SAMUEL: Wildlife lawsuits on rise, but may be unnecessary


Maybe it’s just me, but it seems that there are more lawsuits happening in all kinds of situations.

 Disgruntled employees, all types of political situations, products that don’t work, disgruntled professional athletes etc., etc. Such suits are also trickling over into wildlife situations. Here is an example:

Point Reyes National Seashore is a 71,000-acre national park located on a peninsula near San Francisco. It is maintained by the US National Park Service as a nature preserve and was established in 1962 to protect the area from development.

The peninsula includes coastal beaches, estuaries and uplands. Parts of the park are private farms and ranches that have grazing cattle and were there when the park was formed.

Three major hiking trails are within the park and heavily used by the public.

Tule elk are native to the region and are found in the northern part of the park. Ten elk were brought to the park in 1978 and are mostly  behind a 2,600-acre fence.

The fence was placed to keep the elk from the cattle ranches within the park. That population grew to 445 by 2009, however, a drought in 2012-2015 caused a number to die, leaving 293 animals.

 All of this activity brought a lot of press to the park, as people were very concerned about the dying elk.

In the fall of 2020, a drought again occurred, and this led to concerned citizens bringing water to the elk. Such an activity was not the citizen’s prerogative and was illegal, though well meaning.

Because of the intense interest in the elk, the park service developed a 1998 Tule Elk Management Plant and it discussed the fact that the elk population would fluctuate from time to time. Numbers would go up when conditions were good and would go down when conditions were bad.

There are three herds of elk in the protected area. In 2020, one herd dropped from 164 to 155 while the second herd remained stable. The third herd increased from 138 to 139.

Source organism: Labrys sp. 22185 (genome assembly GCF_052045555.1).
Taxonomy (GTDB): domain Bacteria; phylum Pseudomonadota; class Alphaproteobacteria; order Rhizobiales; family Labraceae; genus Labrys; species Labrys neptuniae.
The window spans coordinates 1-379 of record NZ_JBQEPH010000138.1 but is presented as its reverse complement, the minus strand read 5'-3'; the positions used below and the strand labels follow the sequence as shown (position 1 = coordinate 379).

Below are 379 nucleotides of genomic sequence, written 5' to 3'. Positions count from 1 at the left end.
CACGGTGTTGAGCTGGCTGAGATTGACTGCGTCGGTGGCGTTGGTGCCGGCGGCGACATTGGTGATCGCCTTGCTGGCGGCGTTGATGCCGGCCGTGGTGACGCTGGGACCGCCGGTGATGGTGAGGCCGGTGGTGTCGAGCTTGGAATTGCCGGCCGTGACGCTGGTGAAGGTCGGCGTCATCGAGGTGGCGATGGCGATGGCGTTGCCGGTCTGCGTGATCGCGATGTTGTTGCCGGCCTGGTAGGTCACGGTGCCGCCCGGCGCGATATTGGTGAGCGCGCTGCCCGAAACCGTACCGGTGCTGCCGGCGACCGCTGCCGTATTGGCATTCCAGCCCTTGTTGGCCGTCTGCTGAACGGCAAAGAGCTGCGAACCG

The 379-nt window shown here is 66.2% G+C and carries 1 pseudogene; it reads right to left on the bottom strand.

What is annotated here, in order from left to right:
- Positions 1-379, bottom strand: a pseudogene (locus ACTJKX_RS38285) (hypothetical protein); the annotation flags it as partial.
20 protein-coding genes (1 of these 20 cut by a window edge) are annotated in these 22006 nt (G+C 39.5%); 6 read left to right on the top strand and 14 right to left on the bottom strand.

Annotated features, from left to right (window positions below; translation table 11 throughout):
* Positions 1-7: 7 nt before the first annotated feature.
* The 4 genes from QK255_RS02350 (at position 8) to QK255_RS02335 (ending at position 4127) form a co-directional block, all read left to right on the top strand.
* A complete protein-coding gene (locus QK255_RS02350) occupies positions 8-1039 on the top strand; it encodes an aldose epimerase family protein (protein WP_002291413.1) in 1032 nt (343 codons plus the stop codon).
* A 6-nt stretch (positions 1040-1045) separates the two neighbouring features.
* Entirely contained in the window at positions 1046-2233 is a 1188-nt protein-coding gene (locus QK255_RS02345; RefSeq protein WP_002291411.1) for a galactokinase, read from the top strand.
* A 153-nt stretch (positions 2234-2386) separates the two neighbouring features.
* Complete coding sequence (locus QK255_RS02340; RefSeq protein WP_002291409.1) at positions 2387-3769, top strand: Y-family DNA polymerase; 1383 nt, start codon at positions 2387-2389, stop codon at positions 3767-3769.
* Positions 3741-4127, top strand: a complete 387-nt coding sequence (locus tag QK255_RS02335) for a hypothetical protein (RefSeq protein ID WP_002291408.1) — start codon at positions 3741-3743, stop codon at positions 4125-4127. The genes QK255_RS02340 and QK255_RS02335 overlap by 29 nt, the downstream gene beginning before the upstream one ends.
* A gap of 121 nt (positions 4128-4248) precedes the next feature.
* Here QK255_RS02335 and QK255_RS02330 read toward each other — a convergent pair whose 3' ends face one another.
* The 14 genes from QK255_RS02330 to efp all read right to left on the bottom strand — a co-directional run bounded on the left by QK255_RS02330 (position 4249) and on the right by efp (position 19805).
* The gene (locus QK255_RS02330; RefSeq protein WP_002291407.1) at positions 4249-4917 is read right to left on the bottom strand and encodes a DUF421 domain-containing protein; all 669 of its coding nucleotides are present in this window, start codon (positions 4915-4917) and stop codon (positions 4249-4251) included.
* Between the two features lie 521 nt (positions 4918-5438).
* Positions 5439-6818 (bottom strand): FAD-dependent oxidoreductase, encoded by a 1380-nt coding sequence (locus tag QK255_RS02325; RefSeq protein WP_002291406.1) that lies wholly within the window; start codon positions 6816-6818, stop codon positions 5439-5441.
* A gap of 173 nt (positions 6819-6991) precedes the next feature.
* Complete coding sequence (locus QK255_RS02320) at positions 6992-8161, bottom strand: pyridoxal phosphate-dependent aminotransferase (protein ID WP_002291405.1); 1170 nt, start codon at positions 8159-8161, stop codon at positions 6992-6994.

None of these changes are significant, even though forage for the elk is over browsed. Here is where things get sticky.

The National Park Service and the California Department of Fish and Wildlife believe that population changes are not due to a lack of water, but proving that with scientific data is difficult and may not be possible.

I would suggest to you that situations where state wildlife agencies are managing wildlife, and numbers go down, happen all the time. However, there is no way the state agency can prove a cause, other than controlling hunter numbers.

But there is no elk hunting at Point Reyes. Over the years, employees of the park and game agency monitored water availability and found adequate water supplies. These two organizations did however note that drought was affecting forage. Again, proving this problem would be difficult.

During this time, protestors marched on a nearby road, voicing their displeasure of the elk management. They felt the drop in numbers of elk from 2009 to 2015 was due to mismanagement.

Their complaints led to a federal hearing on the situation where park visitors and photographers testified. One witness stated that a dead elk was found in a fence and this meant that the elk were trying to escape the area to get water and forage.

Others noted that poisonous plants were found in a few dead elk and this meant that the elk were resorting to eating poisonous forage because they were starving.

A lawsuit was filed by the Animal Legal Defense Fund and three park visitors. A temporary restraining order required the park to protect elk from extreme hunger and thirst. The Park Service then installed water troughs in the area (note, previous surveys showed adequate water). Another issue was that the park service was operating under an old management plan (1998) that needed updating.

My guess is that the older plan is not that defective and that elk are not attempting to go over the fence in search of water and forage.

Wild animals get caught in fences all the time. Crossing highways, crossing farm fields, etc. However, the result of the legal intervention is that more water will be made available, and the management plan will be updated. My point in writing this column is that in this situation, private citizens made observations, got lots of publicity, went to court and forced the park service to do things for the elk that may or may not have been needed and probably won’t change the fact that wildlife numbers go up and down depending on weather.

In these days of change, watch for more situations where the public will make observations of wildlife and will use the law to question wildlife plans created by trained wildlife biologists.

If someone finds a dead animal and feels it died of starvation, a law suit could occur. The ramifications of such situations could hamstring a state wildlife agency. It’s happened recently and will happen again, and more often.

Dr. Samuel is a retired wildlife professor from West Virginia University. His outdoor columns have appeared, and continue to appear, in Bowhunter magazine and the Whitetail Journal. If you have questions or comments on wildlife and conservation issues, email him at